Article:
The dispute over gold mines in Greece intensified this week. Police invaded the town of Ierissos and tear-gassed school children as residents protested.
The last few days have seen more incidents in the dispute over gold mines in Northern Greece. Police invaded the town of Ierissos, which is close to the mining site at Skouries, on Thursday morning whilst carrying out an investigation into an earlier arson attack. Several units of riot police were needed to enter the town as local residents gathered and erected barricades. This is the latest confrontation in a long running struggle between the people of Chalkidiki and the mining companies backed by the Greek state.
As police investigate an arson attack on a mining compound they have been accused of intimidatory and illegal tactics. On a number of occasions since February 20th the police have held residents in police stations without access to legal representation. During these detentions people have reported that they were forced to give DNA samples against their will and on one occasion a minor was taken to the police station for questioning without the presence of any adult representation. Residents have criticised police for these illegal actions.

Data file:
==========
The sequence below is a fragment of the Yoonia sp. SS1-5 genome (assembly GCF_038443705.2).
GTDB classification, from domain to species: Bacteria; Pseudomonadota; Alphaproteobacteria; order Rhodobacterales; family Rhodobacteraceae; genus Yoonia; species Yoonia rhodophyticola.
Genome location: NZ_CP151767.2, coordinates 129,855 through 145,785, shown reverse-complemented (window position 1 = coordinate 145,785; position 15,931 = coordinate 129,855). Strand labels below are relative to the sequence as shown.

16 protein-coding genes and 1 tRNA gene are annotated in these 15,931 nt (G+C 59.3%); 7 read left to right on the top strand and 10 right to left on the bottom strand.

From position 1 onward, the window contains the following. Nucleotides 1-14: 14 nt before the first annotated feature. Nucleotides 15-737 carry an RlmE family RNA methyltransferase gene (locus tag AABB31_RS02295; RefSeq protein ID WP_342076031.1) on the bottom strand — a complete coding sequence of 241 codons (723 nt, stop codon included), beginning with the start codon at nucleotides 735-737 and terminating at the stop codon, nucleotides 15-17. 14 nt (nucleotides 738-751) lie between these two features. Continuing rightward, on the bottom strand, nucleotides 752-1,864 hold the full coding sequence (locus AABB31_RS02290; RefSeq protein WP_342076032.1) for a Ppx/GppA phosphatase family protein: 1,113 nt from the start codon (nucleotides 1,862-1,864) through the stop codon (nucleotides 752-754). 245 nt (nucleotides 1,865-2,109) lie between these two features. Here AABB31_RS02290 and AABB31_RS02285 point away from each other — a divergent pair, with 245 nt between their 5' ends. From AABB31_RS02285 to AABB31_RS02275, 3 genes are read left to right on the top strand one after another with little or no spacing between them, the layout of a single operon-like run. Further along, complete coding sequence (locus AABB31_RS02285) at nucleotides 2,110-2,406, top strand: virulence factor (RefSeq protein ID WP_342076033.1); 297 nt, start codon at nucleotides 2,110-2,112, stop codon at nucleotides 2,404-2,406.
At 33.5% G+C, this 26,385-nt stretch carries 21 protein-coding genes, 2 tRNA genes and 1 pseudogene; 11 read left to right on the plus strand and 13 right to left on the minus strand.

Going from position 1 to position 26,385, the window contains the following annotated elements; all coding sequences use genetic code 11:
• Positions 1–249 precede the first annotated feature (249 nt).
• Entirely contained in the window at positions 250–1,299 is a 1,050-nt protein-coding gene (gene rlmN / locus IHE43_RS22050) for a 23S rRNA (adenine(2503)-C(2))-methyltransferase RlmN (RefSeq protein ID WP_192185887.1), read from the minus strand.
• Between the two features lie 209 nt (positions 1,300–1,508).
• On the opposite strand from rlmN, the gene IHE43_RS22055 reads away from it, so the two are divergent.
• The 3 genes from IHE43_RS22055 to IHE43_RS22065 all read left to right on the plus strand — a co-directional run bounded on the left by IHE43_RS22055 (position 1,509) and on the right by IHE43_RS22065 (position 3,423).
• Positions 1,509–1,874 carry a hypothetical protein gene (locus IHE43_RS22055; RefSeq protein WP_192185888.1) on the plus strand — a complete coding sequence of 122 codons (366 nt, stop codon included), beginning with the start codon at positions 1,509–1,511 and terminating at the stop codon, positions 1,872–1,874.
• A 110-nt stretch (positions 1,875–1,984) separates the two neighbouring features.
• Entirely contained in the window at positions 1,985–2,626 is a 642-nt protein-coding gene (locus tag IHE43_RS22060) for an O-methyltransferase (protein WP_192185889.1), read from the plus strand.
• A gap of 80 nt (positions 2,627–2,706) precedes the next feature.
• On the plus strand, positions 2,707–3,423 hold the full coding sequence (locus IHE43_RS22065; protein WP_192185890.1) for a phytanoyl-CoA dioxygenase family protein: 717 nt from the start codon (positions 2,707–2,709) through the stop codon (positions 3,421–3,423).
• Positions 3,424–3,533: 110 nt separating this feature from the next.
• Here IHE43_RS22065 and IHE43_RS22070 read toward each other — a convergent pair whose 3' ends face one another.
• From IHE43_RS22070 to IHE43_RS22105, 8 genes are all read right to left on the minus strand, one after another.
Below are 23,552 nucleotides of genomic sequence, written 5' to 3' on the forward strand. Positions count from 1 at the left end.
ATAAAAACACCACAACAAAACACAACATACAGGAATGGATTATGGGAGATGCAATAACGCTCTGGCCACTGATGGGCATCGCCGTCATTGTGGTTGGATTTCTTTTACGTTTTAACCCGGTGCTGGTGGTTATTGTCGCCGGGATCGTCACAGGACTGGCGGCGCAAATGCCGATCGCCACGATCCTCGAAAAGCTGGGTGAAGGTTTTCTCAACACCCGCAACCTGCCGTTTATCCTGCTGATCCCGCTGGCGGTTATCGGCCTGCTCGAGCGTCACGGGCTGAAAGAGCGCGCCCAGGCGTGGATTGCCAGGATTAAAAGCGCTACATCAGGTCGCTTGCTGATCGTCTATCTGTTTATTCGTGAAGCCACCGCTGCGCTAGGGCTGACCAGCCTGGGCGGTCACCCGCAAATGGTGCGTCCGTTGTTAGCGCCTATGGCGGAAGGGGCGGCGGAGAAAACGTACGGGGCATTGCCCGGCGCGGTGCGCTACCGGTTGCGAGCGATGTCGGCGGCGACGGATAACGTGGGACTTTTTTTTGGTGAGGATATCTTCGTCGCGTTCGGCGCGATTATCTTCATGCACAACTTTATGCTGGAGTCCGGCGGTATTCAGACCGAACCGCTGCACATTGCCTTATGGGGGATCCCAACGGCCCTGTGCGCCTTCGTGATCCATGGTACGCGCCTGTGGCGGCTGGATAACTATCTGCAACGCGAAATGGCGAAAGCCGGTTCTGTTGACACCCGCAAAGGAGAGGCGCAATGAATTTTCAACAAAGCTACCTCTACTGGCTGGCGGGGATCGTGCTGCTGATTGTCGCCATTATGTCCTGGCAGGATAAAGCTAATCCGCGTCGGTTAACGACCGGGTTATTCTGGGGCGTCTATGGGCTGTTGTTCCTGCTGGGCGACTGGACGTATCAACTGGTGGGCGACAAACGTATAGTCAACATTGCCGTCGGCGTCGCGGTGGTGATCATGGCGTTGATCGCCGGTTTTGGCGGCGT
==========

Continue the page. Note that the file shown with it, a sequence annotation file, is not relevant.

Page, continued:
On Thursday morning police once again moved into Ierissos to make more detentions. With police units approaching local residents rang the church bells as a warning. Hundreds of people gathered and set up barricades blocking the road into town with others going to the police station. Units of riot police then moved in with tear gas and asserted control of the town in order to conduct searches of the suspects' homes. During this invasion tear gas was fired into the local school with reports saying some children had to be taken to hospital as a result. Police spokesmen at first tried to deny tear gas was used despite videos, photos and eyewitness accounts to the contrary.
In a show of support to the residents of Chalkidiki a massive demonstration was held on Saturday in Thessaloniki. The anti-mining demonstration brought thousands to the streets with estimates ranging from 10-20,000 people in attendance. Another solidarity demonstration is planned for next week in Athens.